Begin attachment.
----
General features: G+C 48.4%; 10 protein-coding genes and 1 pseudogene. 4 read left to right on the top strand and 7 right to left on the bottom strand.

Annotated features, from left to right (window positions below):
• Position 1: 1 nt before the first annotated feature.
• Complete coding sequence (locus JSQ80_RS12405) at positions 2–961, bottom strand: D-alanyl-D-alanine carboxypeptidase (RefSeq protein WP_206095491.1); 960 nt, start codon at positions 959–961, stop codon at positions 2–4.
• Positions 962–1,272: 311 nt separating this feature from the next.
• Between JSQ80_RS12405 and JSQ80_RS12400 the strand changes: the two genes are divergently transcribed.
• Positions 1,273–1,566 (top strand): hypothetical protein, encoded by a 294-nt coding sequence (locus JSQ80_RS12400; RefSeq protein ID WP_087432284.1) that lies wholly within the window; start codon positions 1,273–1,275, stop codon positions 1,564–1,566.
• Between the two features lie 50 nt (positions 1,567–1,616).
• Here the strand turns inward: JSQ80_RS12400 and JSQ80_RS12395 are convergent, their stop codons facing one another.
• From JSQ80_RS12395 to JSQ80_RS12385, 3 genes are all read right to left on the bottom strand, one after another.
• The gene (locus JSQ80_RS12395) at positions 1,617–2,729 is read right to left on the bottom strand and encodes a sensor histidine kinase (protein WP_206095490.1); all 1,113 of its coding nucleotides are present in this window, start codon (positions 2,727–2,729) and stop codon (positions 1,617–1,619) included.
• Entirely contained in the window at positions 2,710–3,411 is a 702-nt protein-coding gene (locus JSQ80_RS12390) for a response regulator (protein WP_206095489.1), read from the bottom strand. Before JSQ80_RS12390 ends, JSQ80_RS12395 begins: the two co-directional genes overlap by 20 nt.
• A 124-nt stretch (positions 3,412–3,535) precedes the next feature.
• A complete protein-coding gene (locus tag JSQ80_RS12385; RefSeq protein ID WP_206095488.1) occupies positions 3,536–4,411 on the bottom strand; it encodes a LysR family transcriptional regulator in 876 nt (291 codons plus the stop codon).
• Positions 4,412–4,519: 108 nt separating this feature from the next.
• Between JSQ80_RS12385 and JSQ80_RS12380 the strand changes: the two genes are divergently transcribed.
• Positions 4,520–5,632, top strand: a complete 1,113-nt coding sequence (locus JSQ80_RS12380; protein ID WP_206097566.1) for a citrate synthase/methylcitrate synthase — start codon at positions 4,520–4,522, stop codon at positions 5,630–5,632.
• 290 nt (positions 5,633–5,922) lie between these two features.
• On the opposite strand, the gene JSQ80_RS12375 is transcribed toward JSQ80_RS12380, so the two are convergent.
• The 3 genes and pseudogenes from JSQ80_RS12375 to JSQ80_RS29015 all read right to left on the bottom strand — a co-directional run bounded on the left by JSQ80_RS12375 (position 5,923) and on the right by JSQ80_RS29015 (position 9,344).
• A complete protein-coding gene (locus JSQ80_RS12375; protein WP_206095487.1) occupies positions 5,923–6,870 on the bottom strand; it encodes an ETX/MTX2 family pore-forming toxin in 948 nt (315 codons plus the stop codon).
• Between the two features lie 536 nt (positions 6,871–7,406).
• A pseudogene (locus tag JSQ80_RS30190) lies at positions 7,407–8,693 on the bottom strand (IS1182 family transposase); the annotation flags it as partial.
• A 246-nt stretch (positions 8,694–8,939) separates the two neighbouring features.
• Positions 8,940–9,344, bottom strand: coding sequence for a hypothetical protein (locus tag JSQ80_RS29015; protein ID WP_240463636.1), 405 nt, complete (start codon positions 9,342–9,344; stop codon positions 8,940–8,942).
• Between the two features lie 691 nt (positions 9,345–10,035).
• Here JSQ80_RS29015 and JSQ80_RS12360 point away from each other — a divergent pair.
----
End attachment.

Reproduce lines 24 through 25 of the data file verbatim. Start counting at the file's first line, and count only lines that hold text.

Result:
• A 246-nt stretch (positions 8,694–8,939) separates the two neighbouring features.
• Positions 8,940–9,344, bottom strand: coding sequence for a hypothetical protein (locus tag JSQ80_RS29015; protein ID WP_240463636.1), 405 nt, complete (start codon positions 9,342–9,344; stop codon positions 8,940–8,942).